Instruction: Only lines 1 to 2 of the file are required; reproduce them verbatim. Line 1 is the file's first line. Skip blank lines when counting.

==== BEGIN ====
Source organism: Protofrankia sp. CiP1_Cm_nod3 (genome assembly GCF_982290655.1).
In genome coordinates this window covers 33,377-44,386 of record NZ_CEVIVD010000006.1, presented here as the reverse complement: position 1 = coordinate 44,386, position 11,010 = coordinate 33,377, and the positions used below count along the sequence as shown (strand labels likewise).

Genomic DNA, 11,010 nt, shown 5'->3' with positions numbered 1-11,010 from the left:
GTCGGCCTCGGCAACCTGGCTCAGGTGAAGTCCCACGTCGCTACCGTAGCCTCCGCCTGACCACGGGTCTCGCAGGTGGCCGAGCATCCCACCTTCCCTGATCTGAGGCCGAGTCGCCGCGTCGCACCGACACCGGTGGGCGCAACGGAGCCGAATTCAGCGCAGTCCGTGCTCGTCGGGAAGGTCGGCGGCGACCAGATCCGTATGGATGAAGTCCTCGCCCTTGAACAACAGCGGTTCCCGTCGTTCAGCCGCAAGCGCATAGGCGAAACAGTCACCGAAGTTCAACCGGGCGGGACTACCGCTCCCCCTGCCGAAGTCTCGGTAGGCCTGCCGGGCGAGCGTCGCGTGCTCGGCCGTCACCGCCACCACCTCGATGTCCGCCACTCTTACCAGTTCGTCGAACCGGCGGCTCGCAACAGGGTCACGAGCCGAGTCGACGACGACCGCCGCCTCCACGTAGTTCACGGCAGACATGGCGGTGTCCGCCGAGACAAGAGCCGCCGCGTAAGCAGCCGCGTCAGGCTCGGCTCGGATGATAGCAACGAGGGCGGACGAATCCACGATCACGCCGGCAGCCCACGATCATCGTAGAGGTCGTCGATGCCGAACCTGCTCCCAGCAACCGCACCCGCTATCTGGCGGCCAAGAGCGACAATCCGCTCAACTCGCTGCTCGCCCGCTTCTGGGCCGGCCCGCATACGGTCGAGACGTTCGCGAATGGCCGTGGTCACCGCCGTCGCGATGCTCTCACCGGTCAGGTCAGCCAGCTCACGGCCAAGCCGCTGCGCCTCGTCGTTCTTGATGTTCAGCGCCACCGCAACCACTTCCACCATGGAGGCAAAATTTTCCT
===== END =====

Source organism: Protofrankia sp. CiP1_Cm_nod3 (genome assembly GCF_982290655.1).
In genome coordinates this window covers 33,377-44,386 of record NZ_CEVIVD010000006.1, presented here as the reverse complement: position 1 = coordinate 44,386, position 11,010 = coordinate 33,377, and the positions used below count along the sequence as shown (strand labels likewise).